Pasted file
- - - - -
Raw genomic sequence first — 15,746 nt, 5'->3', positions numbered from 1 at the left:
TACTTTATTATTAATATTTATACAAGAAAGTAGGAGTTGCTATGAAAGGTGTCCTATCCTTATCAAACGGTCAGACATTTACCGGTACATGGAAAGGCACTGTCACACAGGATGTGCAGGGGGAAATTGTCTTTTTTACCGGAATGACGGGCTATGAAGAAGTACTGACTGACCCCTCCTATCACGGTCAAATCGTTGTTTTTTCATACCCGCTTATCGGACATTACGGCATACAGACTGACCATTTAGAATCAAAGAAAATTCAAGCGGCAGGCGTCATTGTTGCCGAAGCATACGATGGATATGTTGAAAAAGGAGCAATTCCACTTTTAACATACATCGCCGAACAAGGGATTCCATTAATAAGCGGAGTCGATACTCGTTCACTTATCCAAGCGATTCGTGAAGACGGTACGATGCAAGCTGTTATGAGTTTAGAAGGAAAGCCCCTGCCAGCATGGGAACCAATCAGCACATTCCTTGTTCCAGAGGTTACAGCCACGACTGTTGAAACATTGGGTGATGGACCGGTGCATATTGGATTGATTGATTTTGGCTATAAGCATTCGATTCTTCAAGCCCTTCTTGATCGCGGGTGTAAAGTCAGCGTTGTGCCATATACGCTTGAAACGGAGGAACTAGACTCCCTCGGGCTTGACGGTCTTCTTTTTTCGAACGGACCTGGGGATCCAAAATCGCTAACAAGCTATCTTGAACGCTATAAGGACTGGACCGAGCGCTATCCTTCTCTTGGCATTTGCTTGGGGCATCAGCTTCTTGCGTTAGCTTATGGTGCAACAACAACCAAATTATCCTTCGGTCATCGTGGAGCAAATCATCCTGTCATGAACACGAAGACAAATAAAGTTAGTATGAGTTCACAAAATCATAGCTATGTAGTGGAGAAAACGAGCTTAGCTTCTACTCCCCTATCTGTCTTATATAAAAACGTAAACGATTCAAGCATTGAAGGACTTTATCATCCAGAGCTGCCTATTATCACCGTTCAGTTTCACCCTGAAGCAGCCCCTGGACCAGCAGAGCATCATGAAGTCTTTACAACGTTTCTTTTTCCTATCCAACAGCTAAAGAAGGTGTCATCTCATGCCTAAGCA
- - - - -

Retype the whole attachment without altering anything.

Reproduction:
Raw genomic sequence first — 15,746 nt, 5'->3', positions numbered from 1 at the left:
TACTTTATTATTAATATTTATACAAGAAAGTAGGAGTTGCTATGAAAGGTGTCCTATCCTTATCAAACGGTCAGACATTTACCGGTACATGGAAAGGCACTGTCACACAGGATGTGCAGGGGGAAATTGTCTTTTTTACCGGAATGACGGGCTATGAAGAAGTACTGACTGACCCCTCCTATCACGGTCAAATCGTTGTTTTTTCATACCCGCTTATCGGACATTACGGCATACAGACTGACCATTTAGAATCAAAGAAAATTCAAGCGGCAGGCGTCATTGTTGCCGAAGCATACGATGGATATGTTGAAAAAGGAGCAATTCCACTTTTAACATACATCGCCGAACAAGGGATTCCATTAATAAGCGGAGTCGATACTCGTTCACTTATCCAAGCGATTCGTGAAGACGGTACGATGCAAGCTGTTATGAGTTTAGAAGGAAAGCCCCTGCCAGCATGGGAACCAATCAGCACATTCCTTGTTCCAGAGGTTACAGCCACGACTGTTGAAACATTGGGTGATGGACCGGTGCATATTGGATTGATTGATTTTGGCTATAAGCATTCGATTCTTCAAGCCCTTCTTGATCGCGGGTGTAAAGTCAGCGTTGTGCCATATACGCTTGAAACGGAGGAACTAGACTCCCTCGGGCTTGACGGTCTTCTTTTTTCGAACGGACCTGGGGATCCAAAATCGCTAACAAGCTATCTTGAACGCTATAAGGACTGGACCGAGCGCTATCCTTCTCTTGGCATTTGCTTGGGGCATCAGCTTCTTGCGTTAGCTTATGGTGCAACAACAACCAAATTATCCTTCGGTCATCGTGGAGCAAATCATCCTGTCATGAACACGAAGACAAATAAAGTTAGTATGAGTTCACAAAATCATAGCTATGTAGTGGAGAAAACGAGCTTAGCTTCTACTCCCCTATCTGTCTTATATAAAAACGTAAACGATTCAAGCATTGAAGGACTTTATCATCCAGAGCTGCCTATTATCACCGTTCAGTTTCACCCTGAAGCAGCCCCTGGACCAGCAGAGCATCATGAAGTCTTTACAACGTTTCTTTTTCCTATCCAACAGCTAAAGAAGGTGTCATCTCATGCCTAAGCA